Postharvest Handling Work should continue on storage and handling to increase shelf life and to enable tamarillos to be shipped by sea—a development expected to greatly improve the export situation for most countries. Important advances have already been made.
Hybrids Several closely related species (see below) produce good fruit, and there is the potential of developing hybrid tamarillos, perhaps with seedless fruits and different flavors. There seem to be substantial genetic barriers to interspecific hybrids, however.8 Nonetheless, cell fusion and gene splicing, which seem particularly easy in Solanaceae, might prove practical.
Tissue Culture Tissue-culture techniques have been developed for the tamarillo. Although their main use will be in multiplying improved material for planting, they are possibly useful in genetic selection and in propagating of difficult hybrid crosses and haploids. Colchicine treatment to produce fertile plants from haploids should be attempted.
Work is currently under way to select a virus-resistant strain with the aid of tissue culture. In the meantime, however, virus resistance should be sought in wild species.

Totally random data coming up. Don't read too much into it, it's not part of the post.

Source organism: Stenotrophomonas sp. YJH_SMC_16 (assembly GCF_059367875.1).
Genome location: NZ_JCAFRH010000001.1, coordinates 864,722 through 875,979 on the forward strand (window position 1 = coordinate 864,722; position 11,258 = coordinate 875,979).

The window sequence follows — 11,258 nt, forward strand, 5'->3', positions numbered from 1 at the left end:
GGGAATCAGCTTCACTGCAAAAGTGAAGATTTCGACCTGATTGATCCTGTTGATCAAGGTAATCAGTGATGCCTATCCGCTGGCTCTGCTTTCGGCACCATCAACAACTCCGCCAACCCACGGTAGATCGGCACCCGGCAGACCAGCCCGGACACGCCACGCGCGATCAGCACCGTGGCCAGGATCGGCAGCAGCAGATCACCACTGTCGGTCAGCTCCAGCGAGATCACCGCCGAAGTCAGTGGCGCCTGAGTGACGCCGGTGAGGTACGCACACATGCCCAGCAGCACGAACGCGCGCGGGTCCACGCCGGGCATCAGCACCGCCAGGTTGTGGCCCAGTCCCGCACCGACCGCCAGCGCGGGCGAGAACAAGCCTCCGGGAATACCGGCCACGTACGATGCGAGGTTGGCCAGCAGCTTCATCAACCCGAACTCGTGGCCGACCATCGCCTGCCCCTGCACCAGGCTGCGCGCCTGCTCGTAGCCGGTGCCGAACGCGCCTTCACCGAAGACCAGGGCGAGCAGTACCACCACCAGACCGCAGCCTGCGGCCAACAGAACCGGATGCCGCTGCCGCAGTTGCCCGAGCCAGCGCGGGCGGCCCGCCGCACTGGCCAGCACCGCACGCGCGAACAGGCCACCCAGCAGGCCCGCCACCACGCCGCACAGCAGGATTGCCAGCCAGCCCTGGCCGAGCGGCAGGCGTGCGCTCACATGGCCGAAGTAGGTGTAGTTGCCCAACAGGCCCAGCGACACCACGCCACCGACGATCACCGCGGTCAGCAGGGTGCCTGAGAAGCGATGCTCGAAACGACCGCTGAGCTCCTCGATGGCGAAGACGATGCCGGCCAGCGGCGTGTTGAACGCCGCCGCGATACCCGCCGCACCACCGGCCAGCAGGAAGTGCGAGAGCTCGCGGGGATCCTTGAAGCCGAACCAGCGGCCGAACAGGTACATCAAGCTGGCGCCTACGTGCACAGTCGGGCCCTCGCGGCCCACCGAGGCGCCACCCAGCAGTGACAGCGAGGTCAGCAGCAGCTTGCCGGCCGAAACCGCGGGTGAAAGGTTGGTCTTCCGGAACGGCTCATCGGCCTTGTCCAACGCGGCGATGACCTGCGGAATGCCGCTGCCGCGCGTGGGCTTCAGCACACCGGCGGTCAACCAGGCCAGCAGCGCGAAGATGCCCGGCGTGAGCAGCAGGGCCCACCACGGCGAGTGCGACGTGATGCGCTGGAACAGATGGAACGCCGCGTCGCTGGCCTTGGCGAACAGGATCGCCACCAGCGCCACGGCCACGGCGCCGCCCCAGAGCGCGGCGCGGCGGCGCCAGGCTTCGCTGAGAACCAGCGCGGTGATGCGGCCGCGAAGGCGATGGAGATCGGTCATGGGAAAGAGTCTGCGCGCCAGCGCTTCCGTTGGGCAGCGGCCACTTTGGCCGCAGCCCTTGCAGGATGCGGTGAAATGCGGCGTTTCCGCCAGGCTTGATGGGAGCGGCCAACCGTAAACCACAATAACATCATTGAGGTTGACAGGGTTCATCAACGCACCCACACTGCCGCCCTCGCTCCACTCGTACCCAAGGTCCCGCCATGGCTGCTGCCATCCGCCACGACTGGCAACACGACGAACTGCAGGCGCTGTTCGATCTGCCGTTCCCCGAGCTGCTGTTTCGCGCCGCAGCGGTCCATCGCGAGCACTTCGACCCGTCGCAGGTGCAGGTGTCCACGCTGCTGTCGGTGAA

Botanical Name Cyphomandra betacea (Cavanilles) Sendtner
Family Solanaceae (nightshade family)
Spanish: tomate de árbol, tomate extranjero, lima tomate, tomate de palo, tomate francés
Portuguese: tomate de érvore, tomate francês
English: tree tomato, tamarillo
Dutch: struiktomaat, térong blanda
Italian: pomodoro arboreo
Origin. The tamarillo is unknown in the wild state, and the area of its origin is at present unknown. It is perhaps native to southern Bolivia (for example, the Department of Tarija) and northwestern Argentina (the provinces of Jujuy and Tucumán).
Description. The plant is a fast-growing herbaceous shrub that reaches a height of 1–5 m (rarely 7.5 m). It generally forms a single upright trunk with spreading lateral branches. The leaves are large, shiny, hairy, prominently veined, and pungent smelling.